Saturday, September 05, 2009

Little Guy

He was only 7 years old that summer. He had learned to sail an Optimist a few weeks earlier and so I took him and his elder brother on a week long Optimist sailing camp at our home sailing club on Rutland Water in the UK.

My role was to be a sailing instructor and coach for a group of about 8 or 10 kids. Neither of my own sons was in that group, which was probably just as well for all concerned. My little guy was in the beginners' group. His big brother was in the top group working on his racing skills and all that good stuff.

It was a fun week. One day we organized a treasure hunt where the kids had to sail from place to place around the reservoir picking up clues. For the older kids it was a good challenge; as for the little ones they probably sailed further and over more open water on that day than they had ever done before.

As luck would have it, the treasure hunt was held on the windiest day of the camp. Some of the younger kids were struggling to handle the windier conditions. At the second or third stop for clues around the lake, about a couple of miles up the lake from the club, some of the kids in my little guy's group came over to me and told me he was freaking out. He didn't want to sail any more.

I wasn't sure how to handle it. Part of me wanted to be the protective parent and tell my son that he could forget sailing and that he could ride in the rescue boat with me; part of me wanted to encourage him to face his fears and tough it out; part of me felt that the adults in charge of his group should deal with the situation as they felt best.

I probably wasn't a very good Dad or a very good coach that day. I refused to intervene and he had to sail all the way back to the club in his Optimist just like all the big kids did. He sailed straight back to the beach and didn't participate in the climax of the treasure hunt, some hokey thing to do with a ghost appearing on a moored boat to "scare" all the kids.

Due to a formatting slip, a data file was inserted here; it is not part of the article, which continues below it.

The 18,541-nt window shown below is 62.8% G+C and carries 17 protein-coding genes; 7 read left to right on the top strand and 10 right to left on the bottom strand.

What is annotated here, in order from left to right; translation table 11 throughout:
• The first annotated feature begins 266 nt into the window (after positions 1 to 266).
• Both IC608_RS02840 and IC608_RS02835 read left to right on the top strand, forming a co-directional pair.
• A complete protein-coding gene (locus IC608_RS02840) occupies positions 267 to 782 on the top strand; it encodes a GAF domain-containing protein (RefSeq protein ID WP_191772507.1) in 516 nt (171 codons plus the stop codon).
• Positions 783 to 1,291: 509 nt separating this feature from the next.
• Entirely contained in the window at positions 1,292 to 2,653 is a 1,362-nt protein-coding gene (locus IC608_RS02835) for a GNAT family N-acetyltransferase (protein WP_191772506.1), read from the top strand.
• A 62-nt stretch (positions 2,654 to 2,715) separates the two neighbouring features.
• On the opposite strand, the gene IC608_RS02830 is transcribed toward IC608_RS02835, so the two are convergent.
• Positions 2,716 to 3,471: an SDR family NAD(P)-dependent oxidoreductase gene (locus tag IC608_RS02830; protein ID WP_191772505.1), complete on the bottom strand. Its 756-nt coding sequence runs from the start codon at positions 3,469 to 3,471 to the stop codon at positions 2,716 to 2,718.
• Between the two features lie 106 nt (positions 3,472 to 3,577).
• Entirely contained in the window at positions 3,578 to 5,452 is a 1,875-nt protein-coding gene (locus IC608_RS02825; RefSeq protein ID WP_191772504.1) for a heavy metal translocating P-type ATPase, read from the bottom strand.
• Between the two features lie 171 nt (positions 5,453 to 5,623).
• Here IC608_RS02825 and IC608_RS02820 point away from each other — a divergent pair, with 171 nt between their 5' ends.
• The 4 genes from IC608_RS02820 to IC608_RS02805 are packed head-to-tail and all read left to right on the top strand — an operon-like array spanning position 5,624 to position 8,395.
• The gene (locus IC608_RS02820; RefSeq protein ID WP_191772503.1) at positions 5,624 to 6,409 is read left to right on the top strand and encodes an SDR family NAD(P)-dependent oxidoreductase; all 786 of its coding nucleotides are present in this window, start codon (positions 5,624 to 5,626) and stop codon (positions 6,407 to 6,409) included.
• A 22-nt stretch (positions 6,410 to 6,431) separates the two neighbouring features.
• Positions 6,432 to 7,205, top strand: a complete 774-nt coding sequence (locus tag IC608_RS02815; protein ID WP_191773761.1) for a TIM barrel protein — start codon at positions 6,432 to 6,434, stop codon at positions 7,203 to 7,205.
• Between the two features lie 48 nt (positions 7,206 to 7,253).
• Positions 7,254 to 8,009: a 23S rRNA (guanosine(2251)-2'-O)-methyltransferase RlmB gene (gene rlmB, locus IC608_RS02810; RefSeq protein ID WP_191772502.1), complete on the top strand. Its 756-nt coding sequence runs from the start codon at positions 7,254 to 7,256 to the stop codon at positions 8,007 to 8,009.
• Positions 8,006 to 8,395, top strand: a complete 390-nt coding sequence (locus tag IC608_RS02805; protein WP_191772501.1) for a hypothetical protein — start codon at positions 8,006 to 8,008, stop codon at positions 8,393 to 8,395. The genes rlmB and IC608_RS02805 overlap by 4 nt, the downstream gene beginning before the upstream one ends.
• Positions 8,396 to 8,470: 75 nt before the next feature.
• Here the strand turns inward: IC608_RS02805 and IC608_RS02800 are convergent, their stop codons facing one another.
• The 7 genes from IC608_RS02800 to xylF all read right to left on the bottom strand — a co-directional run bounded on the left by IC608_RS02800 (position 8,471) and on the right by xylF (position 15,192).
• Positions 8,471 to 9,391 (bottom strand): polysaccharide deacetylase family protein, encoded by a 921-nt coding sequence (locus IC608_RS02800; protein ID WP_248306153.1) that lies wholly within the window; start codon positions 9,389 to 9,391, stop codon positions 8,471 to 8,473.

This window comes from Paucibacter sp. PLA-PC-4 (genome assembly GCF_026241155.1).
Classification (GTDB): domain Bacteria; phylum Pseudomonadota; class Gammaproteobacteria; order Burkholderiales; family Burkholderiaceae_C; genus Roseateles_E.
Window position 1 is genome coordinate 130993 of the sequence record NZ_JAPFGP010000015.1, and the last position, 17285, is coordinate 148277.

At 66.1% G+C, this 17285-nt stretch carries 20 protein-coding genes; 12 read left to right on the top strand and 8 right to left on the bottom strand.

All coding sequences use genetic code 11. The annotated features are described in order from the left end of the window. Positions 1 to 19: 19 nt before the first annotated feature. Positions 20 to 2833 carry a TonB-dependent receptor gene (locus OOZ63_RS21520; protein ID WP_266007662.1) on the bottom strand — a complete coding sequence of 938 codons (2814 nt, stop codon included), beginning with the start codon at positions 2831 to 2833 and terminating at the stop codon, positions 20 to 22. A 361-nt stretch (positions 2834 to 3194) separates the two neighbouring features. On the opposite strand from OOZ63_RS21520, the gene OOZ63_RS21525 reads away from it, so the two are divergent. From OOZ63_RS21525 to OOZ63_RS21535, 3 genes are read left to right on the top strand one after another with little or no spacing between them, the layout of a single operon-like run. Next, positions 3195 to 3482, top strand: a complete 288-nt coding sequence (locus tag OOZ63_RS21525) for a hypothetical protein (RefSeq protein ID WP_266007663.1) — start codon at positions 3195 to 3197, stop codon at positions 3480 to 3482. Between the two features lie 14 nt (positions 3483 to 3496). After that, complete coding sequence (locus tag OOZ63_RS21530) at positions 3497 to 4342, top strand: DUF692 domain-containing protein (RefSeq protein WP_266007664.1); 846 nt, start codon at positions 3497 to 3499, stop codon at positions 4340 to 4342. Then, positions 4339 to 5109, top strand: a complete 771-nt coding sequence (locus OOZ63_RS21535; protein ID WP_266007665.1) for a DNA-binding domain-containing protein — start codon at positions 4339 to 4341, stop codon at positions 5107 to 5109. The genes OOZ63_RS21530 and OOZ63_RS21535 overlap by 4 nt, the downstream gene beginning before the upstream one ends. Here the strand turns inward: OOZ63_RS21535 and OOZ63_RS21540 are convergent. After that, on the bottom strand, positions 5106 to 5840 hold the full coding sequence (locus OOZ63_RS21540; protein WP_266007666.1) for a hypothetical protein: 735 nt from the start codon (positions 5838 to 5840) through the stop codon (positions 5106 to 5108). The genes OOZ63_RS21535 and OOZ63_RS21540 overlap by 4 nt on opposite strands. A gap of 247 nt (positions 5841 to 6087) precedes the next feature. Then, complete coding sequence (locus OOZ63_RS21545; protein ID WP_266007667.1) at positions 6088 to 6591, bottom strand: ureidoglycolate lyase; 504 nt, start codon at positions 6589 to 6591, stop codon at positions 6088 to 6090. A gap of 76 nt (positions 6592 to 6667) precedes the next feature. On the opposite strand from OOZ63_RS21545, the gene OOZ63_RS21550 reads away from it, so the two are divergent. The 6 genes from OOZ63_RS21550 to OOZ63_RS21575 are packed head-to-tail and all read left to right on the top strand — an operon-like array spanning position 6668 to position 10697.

I don't suppose the experience did the little guy too much permanent harm. He didn't give up sailing. He went on to sail all kinds of boats, learned how to kayak and windsurf too, won his share of races, turned out to be a better sailor than me.

He's not a little guy any more. That Optimist camp was 21 summers ago. Little guy is getting married this weekend to a wonderful woman whom we all love.

I'm so proud of him.


Pandabonium said...

Congratulations to him, you, and the whole family.

I have two girls in that age range and am very proud of them too. I'd like to think it was because I did something right, but it is probably more about them.

But perhaps good parenting is largely about being there. Obviously, you were there for your kids. We can all second guess what we should have done in a given situation, but I think it is more import that you were engaged and caring.

Have wonderful celebration this weekend.

O Docker said...

Where's the ' like ' button on this blog?

JP said...

Congratulations to you and your family!

I see my bother battling with issues like that with his kids and have the greatest respect for those that really work at being parent and worry about things like this.

Kristjan said...

Congratulations to the family Tiller.

Carol Anne said...

Best wishes to the not-so-little guy and his bride!

Tillerman said...

Thanks everyone. The weather this weekend was wonderful. The celebration of the wedding was enjoyed by all.

I have now married off all my children. What's next?

O Docker said...

Maybe the folks at the church have the right idea.

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